Category: traditional girls’ names
The trendiest girls’ names of recent years have been flowery and elaborate: Isabella and Sophia, Olivia and Arianna. They end in vowels….and often begin with them too. And if they’re not exotic confections, stylish girls’ names are often gender-and-tradition-confounding novelties such as Harper and Hadley and Neveah.
Well, fewer and fewer, in many cases, yet all the frippery in girls’ names is enough to make the old-fashioned buttoned-up standards feel downright refreshing.
A few of these buttoned-up names – Eleanor, most notably – are already making a comeback. But most are simply lovely standards that may feel buttoned-up, but come with fanciful nicknames for now that can be shed (or not) if and when the future demands more seriousness.
The buttoned-up names for girls we think deserve a closer look include:
“BRAHNwyn!” he said incredulously. “BRAHNwyn?”
“Well, when you say it like that, it doesn’t sound very pretty,” I pouted.
Granted, Bronwyn was a guilty pleasure. I didn’t really expect my husband to go along with it as the given name for any daughter we might have. But must his voice take on that grating nasal edge when he said it out loud? He sounded like a goose honking.
No more than eight weeks up the duff, I was still newly pregnant when my husband and I began discussing potential baby names for our unborn child. I had just informed him that I really liked the name Bronwyn Rose for a girl, but admitted that with the last name of Alexander, I was worried about her initials spelling “bra.”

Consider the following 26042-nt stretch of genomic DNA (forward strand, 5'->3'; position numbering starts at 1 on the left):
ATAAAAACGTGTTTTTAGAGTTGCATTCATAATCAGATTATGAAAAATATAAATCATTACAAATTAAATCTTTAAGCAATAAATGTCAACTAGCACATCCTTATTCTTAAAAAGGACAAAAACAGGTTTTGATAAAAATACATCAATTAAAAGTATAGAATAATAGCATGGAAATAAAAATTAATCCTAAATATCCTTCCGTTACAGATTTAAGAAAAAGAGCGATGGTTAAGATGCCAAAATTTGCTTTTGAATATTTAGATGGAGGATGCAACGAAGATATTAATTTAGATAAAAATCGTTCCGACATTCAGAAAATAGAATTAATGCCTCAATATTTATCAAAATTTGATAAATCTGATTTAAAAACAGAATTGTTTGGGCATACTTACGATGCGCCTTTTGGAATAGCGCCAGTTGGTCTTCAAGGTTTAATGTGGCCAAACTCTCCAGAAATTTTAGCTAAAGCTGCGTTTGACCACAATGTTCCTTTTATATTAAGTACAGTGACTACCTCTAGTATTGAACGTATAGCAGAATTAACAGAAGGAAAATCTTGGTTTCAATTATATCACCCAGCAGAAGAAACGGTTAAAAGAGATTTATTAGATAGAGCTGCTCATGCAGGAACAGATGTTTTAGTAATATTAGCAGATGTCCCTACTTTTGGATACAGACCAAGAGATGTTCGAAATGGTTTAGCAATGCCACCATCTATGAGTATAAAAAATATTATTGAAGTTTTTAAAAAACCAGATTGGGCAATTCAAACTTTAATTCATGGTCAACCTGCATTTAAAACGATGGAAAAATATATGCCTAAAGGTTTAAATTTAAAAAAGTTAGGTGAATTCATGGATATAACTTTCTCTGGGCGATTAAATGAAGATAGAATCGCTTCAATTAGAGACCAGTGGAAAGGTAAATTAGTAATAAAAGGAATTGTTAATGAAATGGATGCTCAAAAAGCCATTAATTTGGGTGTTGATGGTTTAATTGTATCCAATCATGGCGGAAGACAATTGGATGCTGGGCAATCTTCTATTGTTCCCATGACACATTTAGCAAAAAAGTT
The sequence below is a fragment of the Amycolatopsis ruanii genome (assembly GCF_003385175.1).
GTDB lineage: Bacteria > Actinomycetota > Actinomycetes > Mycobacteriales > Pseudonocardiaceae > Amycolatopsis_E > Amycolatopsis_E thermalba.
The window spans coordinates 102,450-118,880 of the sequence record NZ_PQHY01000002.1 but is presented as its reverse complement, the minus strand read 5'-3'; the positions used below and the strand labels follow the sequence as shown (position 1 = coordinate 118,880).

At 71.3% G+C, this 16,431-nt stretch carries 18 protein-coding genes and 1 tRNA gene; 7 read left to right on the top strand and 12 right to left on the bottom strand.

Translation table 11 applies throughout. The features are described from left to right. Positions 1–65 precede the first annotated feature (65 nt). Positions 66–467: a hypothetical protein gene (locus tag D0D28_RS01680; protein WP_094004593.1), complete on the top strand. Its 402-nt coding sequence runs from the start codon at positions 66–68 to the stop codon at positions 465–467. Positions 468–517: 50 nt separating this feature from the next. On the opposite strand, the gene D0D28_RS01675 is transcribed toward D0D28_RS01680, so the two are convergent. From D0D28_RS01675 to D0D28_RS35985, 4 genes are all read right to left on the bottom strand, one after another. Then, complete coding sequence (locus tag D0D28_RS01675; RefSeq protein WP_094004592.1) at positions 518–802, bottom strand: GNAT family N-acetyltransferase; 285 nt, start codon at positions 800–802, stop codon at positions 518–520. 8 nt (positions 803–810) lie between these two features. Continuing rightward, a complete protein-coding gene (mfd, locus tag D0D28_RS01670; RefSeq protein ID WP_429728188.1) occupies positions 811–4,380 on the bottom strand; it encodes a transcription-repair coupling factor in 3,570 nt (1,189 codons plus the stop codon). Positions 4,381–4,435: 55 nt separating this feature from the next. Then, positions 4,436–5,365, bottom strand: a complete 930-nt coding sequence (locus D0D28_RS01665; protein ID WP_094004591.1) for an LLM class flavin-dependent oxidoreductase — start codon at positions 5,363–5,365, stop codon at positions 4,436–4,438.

“That’s your only concern about the name Bronwyn?!” my husband asked in amazement.
I recently watched one of the seemingly countless Masterpiece Theater/BBC/theatrical versions of Jane Eyre, and I couldn’t help noticing how many times this particularly dreamy Rochester (Toby Stephens) repeated the heroine’s name, imbuing it each time with various shades of sweetness, sadness, passion, and more–and it made me fall in love with not only him but the name Jane. And to start wondering what’s become of baby-name Jane, one of the most classic girls’ names.
For a long time Jane was so popular that she became the Generic American Girl’s Name, as in Jane Doe/John Doe and G.I. Jane/G.I. Joe and the everygirl in the Dick and Jane readers. In 1935 there were 8,900 baby Janes born in this country, whereas in 2010, there were just a little over 800 in all of the U.S.
So why did Jane get shunted aside, while her male equivalents have survived and thrived? Was it because—unlike Mary and Elizabeth—she didn’t have biblical roots? Was this strong, simple name a victim of over-smooshing—too many Maryjanes and Bettyjanes and Sarajanes for it to stand alone? Was it mortally injured by the pejorative phrase Plain Jane?
See lots more classic girls’ names.
But very quickly, as Linda and I discovered classifying names for our books, what’s classic and what’s not becomes really murky. Anne, sure, but Anna? Annie? If Annie’s in, does that mean that Laurie also gets to accompany Laura?
Then recently, we hit upon a quantitative formula for choosing the classic girls’ names: We’d define that as every name that had been in the U.S. Top 1000 every single year since 1880.
We came up with 114 names, but many on the list will surprise you as much as they surprised us. Elizabeth is there, for instance, but so are Elisabeth and Elise. Jenny makes the grade, but not trendier sister Jennifer. Caroline and even Carolyn, yes; Carol, no.
To make the roster of classic girls’ names easier to digest, we’ve divided it into groups. If you think we misplaced anything, let us know. You always do!